How well are your landing pages converting visitors to qualified sales leads? Do you even know? Assuming you have metrics at your disposal, what are your conversion rates? 5%? 10%? 20%? Better? If you've converting leads at 20% or better, you are doing pretty well by most standards. What if your results aren't that good? What can you do to jumpstart your landing pages?
There is no Bill of Rights for landing pages, and they are not all created equal. It's critically important to go beyond a single landing page concept, using advanced lead generation and analytics techniques to capture the interest and convince your visitors to convert to leads and eventually to become loyal customers.
As you no doubt know, you have about 30 seconds to grab someone's attention and convince them to convert on your landing page. Start with a strategy by answering the following questions:
Don't assume that your inbound marketing efforts will be successful. Test your ideas and analyze your results. Analyze visitor behavior from website (or other marketing vehicle) to landing page to sign-up form to confirmation page and beyond. Offer more than one problem-solving idea via downloads, videos and webinars. Promote them with different methods and perform A/B testing on different landing pages to find the optimum design and content. Give your tests some time to develop, so you can obtain reliable data and trends.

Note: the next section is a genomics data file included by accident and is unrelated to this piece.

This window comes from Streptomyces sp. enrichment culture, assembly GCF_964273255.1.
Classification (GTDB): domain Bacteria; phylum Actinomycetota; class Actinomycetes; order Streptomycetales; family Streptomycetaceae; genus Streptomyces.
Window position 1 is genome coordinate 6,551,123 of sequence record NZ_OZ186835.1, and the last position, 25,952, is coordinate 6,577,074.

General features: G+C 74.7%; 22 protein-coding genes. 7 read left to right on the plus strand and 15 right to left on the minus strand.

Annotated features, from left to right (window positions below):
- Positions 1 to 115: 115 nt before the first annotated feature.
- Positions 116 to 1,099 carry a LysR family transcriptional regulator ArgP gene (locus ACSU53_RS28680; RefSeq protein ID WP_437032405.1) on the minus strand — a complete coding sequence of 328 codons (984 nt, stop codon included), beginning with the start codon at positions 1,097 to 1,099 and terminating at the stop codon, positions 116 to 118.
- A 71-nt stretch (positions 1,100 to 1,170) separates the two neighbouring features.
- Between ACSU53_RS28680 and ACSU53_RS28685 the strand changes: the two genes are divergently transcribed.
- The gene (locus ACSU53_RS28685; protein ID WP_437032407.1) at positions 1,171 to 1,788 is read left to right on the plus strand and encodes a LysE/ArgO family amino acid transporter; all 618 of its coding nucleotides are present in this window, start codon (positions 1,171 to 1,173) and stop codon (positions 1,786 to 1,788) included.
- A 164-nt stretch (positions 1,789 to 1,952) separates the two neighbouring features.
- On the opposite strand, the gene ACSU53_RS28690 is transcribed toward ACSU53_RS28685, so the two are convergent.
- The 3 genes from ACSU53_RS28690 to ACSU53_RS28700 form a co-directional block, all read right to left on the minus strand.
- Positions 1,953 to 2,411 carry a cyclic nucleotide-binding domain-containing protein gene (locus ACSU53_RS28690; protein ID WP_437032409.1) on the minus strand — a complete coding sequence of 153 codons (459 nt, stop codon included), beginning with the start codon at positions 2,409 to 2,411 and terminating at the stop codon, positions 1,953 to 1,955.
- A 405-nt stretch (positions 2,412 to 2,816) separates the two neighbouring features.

After you've tested your ideas and analyzed the results, it's a good idea to leverage what you've learned with:
Drive these campaigns to more advanced lead analytics landing pages and test their conversion rates.
Over time you'll develop a comprehensive marketing strategy rather than a hit-and-miss approach.
Remember that the web is not a "field of dreams". If you build it, they may not come and even if they come, they may not convert. When a potential customer arrives at your landing page, make the most of it by creating and implementing an advanced lead generation and analytics plan. Learn from your visitors and give them what they want.
Photo credit: Elmira College